Jump to content

Lauren Wilford

Member
  • Posts

    97
  • Joined

  • Last visited

Everything posted by Lauren Wilford

  1. I'm going to second Alissa's nomination from way back when: The Wolfpack. I just caught it on Netflix, and it's such a fascinating portrait of an overprotective parenting style and what it does to children. The way that all the kids latch onto the movies that they watch seemed like such a powerful metaphor for the way that the stories we're told in childhood stick with us. A kind of real life, less bleak, more redemptive Dogtooth. I see it being a good Christian humanist film in the way it moves toward affirming that the world is a good place in which we belong, rather than something from which we have to hide-- a temptation for many Christian parents.
  2. I also just finished A Pigeon Sat on Branch Reflecting on Existence, and wow. What a singular experience. Reminded me of last year's The Strange Little Cat in terms of the meticulous compositions, long takes, silences, and dwelling in life's fanciful, bizarre moments. I'm somewhat hesitant to nominate since it's kind of prickly and arty, but it does touch on loneliness, cruelty, and kindness. I wouldn't recommend it for a Christian audience specifically, so I guess maybe I'm not nominating it, but do everyone give it a watch-- thanks for the screener, Colin!
  3. I'd like to second Experimenter. An interesting self-aware approach to the biopic and loads to think about ethically. Obedience is a thorny topic for Christians, as we consider it a virtue, and the abuses of authority are always an important issue for Christians to contend with. Going Clear deals with a lot of the same stuff, but the artistry of Experimenter puts it ahead of that one for me. It also goes on from that to contend with issues of calling and personal worth.
  4. Indiewire's got lots of critics on things they think people should catch up with before the end of the year. Could be useful. http://blogs.indiewire.com/criticwire/criticwire-survey-the-2015-movies-you-have-to-catch-up-on-20151113
  5. I don't remember much conversation about SotS last year, but if it was considered for such lists in 2014 then perhaps I should rethink it. It received a release that included Seattle in the spring, but I'm willing to concede on it if more people think of it as a 2014 thing.
  6. I think that films that got a wide/limited US release in 2014 should probably not be eligible, and that would include Gareth's suggestions there. I think the conversation needs to move forward from those, or the list might end up looking confused.
  7. Hi jurors! Happy to be here, though I'll definitely need to be doing a lot of catching up the next couple of months. Nomination: Song of the Sea (not sure if the release date works out. Technically 2014 but didn't get a limited US release till 2015, I think). Seconds: The End of the Tour Far From the Madding Crowd (I gather that you don't second things that have already been seconded?)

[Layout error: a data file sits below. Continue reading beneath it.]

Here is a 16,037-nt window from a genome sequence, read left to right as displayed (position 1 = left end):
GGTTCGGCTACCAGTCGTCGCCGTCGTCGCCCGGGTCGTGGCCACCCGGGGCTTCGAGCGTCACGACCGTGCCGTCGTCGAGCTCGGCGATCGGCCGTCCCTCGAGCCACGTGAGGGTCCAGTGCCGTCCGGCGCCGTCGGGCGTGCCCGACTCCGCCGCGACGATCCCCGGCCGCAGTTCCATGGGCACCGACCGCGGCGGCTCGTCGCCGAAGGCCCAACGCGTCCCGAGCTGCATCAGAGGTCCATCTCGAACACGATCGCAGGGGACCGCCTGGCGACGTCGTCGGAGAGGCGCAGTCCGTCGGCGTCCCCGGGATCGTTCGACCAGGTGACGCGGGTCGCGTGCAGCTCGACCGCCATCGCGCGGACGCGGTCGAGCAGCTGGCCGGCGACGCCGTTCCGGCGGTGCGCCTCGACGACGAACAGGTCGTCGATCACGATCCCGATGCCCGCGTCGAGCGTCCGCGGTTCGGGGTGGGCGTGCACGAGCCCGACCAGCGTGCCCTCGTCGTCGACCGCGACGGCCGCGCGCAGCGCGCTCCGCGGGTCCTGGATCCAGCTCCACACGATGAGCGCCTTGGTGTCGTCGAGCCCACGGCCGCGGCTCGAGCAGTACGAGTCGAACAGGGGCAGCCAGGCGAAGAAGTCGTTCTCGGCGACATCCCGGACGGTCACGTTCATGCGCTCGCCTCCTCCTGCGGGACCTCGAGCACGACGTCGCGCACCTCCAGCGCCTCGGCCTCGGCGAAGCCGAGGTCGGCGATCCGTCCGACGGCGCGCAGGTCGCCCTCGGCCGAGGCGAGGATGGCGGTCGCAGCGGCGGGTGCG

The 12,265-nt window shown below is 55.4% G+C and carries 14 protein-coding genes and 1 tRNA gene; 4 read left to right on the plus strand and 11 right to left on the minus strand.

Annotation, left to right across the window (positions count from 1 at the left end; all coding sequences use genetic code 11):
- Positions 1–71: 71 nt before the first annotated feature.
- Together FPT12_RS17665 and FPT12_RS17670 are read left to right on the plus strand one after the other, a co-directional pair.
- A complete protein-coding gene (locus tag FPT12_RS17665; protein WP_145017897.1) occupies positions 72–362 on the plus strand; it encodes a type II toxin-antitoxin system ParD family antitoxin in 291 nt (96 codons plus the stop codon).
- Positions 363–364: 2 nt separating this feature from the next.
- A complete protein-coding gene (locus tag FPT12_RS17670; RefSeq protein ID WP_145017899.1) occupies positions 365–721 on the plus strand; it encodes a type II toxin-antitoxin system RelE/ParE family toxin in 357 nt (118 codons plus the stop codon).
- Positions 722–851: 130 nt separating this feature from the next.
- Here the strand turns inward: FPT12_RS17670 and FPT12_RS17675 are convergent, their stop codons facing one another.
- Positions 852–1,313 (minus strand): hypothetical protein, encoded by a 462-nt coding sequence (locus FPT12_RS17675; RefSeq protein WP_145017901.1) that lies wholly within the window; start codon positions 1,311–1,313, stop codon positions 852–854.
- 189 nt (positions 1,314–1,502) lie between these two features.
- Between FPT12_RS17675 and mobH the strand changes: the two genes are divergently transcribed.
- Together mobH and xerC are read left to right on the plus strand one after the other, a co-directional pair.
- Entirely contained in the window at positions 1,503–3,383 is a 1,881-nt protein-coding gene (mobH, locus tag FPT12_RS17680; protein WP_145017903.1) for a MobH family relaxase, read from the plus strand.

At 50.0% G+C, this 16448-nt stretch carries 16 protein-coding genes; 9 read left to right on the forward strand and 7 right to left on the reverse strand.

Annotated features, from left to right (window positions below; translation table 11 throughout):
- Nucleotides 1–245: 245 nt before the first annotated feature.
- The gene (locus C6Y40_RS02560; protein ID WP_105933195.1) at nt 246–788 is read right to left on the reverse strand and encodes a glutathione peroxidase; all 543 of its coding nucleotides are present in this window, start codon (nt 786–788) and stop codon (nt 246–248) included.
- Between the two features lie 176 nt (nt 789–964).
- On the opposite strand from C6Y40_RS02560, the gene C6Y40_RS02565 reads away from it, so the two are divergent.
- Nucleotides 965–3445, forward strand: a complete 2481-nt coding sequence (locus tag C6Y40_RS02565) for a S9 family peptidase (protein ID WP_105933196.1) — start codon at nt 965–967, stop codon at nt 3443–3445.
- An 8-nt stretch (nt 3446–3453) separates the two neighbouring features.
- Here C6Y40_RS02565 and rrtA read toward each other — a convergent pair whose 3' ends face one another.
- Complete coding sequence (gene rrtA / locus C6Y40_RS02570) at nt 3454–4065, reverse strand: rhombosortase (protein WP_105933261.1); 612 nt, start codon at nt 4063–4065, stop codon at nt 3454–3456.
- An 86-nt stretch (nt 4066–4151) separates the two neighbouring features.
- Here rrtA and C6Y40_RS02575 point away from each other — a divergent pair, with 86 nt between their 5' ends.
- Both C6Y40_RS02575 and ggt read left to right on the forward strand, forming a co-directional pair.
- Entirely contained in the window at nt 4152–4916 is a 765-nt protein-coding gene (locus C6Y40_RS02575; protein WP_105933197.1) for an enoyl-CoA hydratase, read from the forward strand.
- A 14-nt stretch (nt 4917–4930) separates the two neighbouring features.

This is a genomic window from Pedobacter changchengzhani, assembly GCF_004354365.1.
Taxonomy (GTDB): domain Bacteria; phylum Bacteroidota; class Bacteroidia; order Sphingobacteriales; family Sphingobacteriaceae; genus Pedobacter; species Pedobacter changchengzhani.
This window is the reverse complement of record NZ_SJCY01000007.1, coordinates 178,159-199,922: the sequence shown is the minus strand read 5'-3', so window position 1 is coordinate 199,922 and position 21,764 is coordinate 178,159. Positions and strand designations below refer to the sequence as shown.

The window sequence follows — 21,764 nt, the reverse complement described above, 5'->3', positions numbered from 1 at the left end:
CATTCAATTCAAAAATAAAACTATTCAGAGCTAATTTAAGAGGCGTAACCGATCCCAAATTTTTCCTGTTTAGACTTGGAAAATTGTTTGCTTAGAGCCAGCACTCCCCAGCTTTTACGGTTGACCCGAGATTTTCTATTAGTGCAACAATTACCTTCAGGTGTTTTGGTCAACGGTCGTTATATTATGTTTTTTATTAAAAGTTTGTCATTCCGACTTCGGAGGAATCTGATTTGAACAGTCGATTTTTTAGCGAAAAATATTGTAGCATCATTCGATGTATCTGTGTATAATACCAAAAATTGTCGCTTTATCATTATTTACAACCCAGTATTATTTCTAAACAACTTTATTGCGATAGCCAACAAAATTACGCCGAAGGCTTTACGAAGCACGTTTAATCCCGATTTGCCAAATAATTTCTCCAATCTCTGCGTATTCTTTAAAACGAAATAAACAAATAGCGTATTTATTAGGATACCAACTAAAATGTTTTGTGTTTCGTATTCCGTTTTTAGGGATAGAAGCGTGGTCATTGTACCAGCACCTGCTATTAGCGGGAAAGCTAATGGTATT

8. Hey A&F'ers-- if you're interested in chatting during the show, unfortunately, you can't do it here this year-- something about our boards needing updating. BUT, we have a solution. You can join the chat at this link. Once you get there, you'll need to enter a username, and then pick a color you'd like your name to appear as. Then, once you click "Enter Room," it will take you to a room where you can post messages. But what you really want is to be a part of the chat-- so click "Join Chat" at the bottom of that room! Then you're there. I, your intern, will be available for any technical problems/questions, so just PM me if you have those.
  9. Hey A&F'ers-- if you're interested in chatting during the show, unfortunately, you can't do it here this year-- something about our boards needing updating. BUT, we have a solution. You can join the chat at this link. Once you get there, you'll need to enter a username, and then pick a color you'd like your name to appear as. Then, once you click "Enter Room," it will take you to a room where you can post messages. But what you really want is to be a part of the chat-- so click "Join Chat" at the bottom of that room! Then you're there. I, your intern, will be available for any technical problems/questions, so just PM me if you have those.
  10. Lauren Wilford

    Rosie Thomas

    Rosie is fantastic, and an absolute DOLL in concert. She always makes me cry happy tears. Glad to hear the new album is as good and sweet as I hoped. I'll have to get it.
  11. http://tvtropes.org/pmwiki/pmwiki.php/Main/RebelliousPrincess Hope that the theme will be further explored than it looks like from here. The whole "Oh I'm independent marriage is for wimps!" thing is kind of an easy way to get modern audiences to sympathize with a lead female from a former time... like what they did with Alice's character in Tim Burton's Alice in Wonderland. Anyway, I have high hopes still, but they had better do something new with the rebellious princess trope. I like that she seems to have this cute rapport with her Dad.